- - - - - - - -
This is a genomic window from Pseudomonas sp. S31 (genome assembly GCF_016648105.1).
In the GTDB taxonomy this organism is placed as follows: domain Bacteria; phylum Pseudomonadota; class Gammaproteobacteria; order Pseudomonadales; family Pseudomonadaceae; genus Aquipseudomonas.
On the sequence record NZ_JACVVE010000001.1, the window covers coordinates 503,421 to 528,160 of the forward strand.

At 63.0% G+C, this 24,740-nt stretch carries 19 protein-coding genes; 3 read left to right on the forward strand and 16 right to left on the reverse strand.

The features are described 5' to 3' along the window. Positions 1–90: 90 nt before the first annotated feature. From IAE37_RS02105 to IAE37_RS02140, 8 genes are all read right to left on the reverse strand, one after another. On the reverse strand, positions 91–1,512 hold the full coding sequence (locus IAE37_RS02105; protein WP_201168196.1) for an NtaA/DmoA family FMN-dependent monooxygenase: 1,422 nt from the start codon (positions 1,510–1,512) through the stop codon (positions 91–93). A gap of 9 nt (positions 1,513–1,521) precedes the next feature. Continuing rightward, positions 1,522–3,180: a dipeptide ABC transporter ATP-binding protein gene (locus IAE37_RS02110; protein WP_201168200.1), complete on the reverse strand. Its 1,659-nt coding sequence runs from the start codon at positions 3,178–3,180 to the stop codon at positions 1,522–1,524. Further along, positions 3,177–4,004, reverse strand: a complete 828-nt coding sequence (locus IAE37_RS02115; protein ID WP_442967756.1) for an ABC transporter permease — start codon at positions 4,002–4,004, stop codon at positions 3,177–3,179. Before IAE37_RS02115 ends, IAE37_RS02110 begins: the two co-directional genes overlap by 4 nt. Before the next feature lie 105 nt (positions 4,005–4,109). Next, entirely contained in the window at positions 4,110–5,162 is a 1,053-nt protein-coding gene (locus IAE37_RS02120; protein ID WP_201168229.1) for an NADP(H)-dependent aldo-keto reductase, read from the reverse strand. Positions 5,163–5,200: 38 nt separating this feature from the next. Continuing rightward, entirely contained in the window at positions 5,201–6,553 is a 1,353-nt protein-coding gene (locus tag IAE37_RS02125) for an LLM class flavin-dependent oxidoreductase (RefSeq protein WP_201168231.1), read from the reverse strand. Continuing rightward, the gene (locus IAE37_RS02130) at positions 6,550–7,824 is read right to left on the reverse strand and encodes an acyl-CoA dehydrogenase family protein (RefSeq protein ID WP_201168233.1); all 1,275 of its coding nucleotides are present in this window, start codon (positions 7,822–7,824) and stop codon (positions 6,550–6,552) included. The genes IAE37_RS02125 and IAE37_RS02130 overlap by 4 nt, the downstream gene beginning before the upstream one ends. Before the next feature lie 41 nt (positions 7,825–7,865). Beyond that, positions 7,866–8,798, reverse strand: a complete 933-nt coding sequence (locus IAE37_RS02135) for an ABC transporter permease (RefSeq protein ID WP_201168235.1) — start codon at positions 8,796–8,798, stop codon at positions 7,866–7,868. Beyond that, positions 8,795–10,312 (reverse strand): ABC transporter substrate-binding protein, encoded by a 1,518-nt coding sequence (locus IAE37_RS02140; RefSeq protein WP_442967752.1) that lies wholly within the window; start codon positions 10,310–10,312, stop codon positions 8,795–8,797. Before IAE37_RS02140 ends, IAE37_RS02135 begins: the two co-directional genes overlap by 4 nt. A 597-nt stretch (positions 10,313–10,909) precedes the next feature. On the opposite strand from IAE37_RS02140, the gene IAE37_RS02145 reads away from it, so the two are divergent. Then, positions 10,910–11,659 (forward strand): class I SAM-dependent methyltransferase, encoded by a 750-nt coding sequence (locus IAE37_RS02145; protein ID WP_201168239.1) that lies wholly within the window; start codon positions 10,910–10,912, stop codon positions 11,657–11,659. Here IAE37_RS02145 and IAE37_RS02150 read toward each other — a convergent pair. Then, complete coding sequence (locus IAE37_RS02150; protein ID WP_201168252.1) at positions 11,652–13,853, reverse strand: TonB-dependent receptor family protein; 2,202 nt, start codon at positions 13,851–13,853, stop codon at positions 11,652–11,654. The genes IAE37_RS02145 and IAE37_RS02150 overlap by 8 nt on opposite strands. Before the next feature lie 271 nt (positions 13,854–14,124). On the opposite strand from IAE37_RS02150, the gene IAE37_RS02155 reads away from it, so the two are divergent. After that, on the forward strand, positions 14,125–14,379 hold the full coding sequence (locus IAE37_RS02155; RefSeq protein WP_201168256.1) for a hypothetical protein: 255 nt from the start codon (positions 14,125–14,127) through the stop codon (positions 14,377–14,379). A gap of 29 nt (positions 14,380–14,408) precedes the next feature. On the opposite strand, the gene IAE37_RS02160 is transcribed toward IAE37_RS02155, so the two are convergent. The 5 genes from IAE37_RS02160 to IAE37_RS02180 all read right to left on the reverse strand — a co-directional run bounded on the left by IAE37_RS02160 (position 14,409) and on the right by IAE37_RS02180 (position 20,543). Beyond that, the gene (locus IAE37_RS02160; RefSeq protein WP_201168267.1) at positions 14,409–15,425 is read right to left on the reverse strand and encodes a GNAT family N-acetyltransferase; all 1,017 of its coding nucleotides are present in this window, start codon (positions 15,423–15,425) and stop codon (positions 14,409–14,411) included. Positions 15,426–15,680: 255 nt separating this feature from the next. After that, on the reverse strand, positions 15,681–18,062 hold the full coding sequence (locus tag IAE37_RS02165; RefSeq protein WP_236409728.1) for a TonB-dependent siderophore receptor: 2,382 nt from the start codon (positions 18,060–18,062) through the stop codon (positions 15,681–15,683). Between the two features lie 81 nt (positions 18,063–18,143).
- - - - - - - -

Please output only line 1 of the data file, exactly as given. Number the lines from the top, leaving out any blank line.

This is a genomic window from Pseudomonas sp. S31 (genome assembly GCF_016648105.1).